Paradigm 2:  "Pluralist"
Principal assumptions of
the "Pluralist" paradigm, according to Kline: a successful film adaptation "presents 'analogies' between the novel and the film, thus implying that there are essential differences between the[se] two sign systems.  Nevertheless, the possibility of equivalence is also assumed by advocates of [the pluralist] paradigm . . . ."  Differences between film and literature are "acceptable," but  "similarities are expected as well"--thus, a "successful" film adaptation must "find a 'balance' between these two opposing tendencies" (Kline).
"Pluralist" Critics' Expectations & Evaluation Criteria, according to Kline: "Critics adopting this model value the film's ability to present a coherent fictive world within itself which bears significant traces of the novel operating at a somewhat abstract emotional/intellectual level.  Dudley Andrew has labeled this the film's allegiance to the 'spirit' of the novel (12).  Of central concern from this critical perspective are the film's ability to exist in its own right but also to convey such qualities as the novel's mood, tone, and values."  Kline elaborates by quoting Morris Beja: "'Of course what a film takes from a book matters; but so does what it brings to a book. . . . The resulting film is then not a betrayal and not a copy, not an illustration and not a departure.  It is a work of art that relates to the book from which it derives yet is also independent, an artistic achievement that is in some mysterious way the 'same' as the book but also something other: perhaps something less but perhaps something more as well' (88)." Such a film adaptation "'remains true to the spirit'" [June Perry Levine qtd. in Kline] of a novel even as it may change the the original - e.g. by adding scenes to flesh out a major character, or by deleting some minor characters while elevating others.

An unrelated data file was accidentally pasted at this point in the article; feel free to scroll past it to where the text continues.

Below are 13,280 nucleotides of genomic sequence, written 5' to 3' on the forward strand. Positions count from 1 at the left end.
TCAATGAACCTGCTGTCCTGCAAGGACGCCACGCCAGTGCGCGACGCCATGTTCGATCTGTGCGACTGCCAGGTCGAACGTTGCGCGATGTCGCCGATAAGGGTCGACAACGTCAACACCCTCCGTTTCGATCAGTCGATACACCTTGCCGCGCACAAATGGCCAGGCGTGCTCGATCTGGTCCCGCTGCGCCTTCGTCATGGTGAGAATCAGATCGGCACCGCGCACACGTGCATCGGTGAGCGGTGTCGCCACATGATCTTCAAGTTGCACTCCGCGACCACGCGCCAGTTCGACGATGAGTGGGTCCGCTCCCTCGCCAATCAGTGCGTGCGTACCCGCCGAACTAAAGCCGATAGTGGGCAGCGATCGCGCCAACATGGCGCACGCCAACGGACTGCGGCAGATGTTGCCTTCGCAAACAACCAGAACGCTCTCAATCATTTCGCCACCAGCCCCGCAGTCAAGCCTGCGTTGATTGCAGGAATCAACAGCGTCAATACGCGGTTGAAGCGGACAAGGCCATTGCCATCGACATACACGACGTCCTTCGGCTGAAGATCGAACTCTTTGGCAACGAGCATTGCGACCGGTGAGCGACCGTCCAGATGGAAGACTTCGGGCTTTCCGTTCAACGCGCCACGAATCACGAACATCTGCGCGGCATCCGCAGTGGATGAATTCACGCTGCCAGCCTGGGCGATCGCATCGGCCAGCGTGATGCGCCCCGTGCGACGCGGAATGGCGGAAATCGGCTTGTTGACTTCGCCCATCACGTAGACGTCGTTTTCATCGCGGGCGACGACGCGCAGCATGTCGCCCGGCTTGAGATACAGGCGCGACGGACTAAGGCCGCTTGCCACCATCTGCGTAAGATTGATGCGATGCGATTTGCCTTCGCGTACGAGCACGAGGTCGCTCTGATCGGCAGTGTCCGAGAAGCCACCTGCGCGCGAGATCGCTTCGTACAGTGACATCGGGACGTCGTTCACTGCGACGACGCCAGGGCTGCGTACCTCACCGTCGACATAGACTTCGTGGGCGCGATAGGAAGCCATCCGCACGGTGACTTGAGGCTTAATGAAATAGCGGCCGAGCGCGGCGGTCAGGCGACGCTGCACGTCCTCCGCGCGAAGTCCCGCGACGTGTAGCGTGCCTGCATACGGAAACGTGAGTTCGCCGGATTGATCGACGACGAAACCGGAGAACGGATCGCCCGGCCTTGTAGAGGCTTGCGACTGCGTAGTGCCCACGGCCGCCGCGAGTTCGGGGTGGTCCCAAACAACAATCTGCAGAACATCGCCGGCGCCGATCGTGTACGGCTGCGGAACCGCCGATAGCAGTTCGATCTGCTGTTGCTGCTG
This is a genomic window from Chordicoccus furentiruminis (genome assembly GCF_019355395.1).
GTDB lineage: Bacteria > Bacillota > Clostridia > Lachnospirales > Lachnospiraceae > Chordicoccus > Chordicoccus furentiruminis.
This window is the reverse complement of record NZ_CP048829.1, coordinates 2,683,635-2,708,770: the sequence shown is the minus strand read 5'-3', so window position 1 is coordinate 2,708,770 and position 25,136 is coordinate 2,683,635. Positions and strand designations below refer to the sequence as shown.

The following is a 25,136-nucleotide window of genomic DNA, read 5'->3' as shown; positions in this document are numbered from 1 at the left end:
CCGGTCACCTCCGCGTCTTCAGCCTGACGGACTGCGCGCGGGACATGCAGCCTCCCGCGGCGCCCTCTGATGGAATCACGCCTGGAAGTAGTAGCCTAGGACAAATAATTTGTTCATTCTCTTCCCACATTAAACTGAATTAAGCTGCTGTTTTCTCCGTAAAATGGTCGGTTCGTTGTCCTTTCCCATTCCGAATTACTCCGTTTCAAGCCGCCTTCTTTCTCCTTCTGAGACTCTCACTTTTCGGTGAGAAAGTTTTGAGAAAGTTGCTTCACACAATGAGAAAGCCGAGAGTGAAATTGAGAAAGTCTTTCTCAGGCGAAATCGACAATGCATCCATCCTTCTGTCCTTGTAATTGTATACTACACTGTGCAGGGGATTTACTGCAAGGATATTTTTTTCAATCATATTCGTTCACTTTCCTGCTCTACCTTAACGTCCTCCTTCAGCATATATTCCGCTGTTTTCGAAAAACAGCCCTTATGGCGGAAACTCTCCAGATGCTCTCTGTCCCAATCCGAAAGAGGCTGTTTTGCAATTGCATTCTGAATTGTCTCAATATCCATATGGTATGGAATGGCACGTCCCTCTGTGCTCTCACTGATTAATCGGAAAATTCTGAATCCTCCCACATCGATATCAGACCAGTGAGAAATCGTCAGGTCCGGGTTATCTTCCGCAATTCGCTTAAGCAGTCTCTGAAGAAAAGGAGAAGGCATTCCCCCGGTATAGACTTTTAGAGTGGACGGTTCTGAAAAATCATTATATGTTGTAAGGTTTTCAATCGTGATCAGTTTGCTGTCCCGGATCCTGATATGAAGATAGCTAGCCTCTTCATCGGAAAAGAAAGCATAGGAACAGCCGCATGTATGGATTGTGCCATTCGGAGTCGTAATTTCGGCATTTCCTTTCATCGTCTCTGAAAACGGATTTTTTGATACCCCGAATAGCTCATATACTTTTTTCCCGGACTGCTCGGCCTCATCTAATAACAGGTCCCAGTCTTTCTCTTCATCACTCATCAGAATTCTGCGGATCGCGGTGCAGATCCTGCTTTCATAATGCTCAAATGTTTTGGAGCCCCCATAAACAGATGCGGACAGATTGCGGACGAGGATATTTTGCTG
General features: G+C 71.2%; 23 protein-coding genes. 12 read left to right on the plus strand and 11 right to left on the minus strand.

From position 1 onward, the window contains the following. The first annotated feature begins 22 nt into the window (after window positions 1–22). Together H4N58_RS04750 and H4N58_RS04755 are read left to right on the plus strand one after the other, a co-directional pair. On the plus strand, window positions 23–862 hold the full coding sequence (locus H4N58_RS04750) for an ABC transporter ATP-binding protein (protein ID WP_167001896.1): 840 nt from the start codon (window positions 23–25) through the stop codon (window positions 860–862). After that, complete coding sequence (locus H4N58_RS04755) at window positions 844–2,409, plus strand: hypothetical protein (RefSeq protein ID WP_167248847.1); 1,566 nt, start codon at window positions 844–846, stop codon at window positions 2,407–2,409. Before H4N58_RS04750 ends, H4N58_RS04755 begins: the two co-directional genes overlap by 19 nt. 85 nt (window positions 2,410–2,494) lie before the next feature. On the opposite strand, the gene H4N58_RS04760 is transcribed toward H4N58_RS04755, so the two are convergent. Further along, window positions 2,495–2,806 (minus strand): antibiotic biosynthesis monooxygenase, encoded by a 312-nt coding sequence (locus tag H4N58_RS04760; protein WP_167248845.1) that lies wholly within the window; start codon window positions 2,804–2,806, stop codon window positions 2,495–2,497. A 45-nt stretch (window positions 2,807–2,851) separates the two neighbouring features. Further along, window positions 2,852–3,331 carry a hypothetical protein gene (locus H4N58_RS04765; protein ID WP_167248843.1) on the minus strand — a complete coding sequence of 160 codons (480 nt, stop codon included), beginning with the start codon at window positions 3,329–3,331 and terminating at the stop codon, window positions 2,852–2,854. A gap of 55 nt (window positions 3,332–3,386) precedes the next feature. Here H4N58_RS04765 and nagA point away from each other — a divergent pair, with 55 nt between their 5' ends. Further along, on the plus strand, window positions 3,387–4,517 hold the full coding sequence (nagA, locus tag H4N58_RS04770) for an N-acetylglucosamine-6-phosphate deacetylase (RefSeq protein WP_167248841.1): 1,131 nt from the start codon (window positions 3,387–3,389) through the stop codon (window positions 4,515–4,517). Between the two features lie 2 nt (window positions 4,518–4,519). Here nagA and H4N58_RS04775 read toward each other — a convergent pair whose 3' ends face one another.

Paradigm 3: "Transformation"
Principal assumptions of
the "Transformation" paradigm, according to Kline: There are "two significant assumptions underlying critical work within the transformation paradigm.  First scholars adopting this approach consider the novel and the film to be separate, autonomous arts, constituted by different sign systems.  Finding equivalencies between the two systems is not a priority, and, indeed, may not be possible according to this paradigm."  "Second, critics adopting this paradigm often end up privileging the cinematic text over its literary source in their commentary" (Kline).